In 2009, Australian alcohol guidelines for pregnancy changed from low to no alcohol intake. Previous research found a high proportion of pregnant Australian women drank during pregnancy; however, there has been limited investigation of whether pregnant women comply with 2009 alcohol guidelines.
The purpose of this study was to provide an assessment of pregnant women’s compliance with 2009 Australian alcohol guidelines and identify predictors of such compliance. Data from 837 women from the 1973–1978 cohort of the Australian Longitudinal Study on Women’s Health was analysed, involving women aged 30–36 years who were pregnant at the 2009 survey.
- 72% of pregnant women did not comply with the 2009 alcohol guidelines and 82% of these women drank less than seven drinks per week, with no more than one or two drinks per drinking day.
- Women who previously complied with the 2001 alcohol guidelines were more than 3 times as likely to comply with the 2009 guidelines as those who did not.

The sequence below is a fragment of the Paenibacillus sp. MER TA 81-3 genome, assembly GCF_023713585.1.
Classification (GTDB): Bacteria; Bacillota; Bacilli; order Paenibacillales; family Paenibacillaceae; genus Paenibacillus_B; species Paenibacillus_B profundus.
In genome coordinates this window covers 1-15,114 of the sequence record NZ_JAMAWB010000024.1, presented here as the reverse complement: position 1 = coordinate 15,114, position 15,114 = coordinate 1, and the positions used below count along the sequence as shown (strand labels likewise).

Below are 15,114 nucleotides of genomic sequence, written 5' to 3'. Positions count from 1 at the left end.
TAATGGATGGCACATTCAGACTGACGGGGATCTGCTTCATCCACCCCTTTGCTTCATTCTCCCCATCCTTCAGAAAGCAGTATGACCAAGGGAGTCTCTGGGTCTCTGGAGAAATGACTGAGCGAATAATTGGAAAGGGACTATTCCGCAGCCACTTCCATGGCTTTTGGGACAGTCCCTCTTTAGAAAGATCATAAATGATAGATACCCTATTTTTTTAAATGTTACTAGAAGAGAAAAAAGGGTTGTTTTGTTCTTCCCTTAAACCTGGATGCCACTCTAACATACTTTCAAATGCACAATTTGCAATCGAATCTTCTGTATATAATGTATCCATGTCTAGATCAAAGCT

- Women whose household incomes were $36,400 or more were less likely to comply with the guidelines, as were women who consumed alcohol at least weekly prior to pregnancy
- Those who abstained from alcohol prior to pregnancy were more likely to comply.
Most pregnant women did not comply with alcohol guidelines promoting abstinence. Prior alcohol behaviour was the strongest predictor of compliance during pregnancy, suggesting alcohol use should be addressed in women of child-bearing age.
Citation: Anderson AE, Hure AJ, Powers JR, Kay-Lambkin FJ, Loxton DJ (2012). Determinants of pregnant women’s compliance with alcohol guidelines: A prospective cohort study. BMC Public Health, 12:777. doi:10.1186/1471-2458-12-777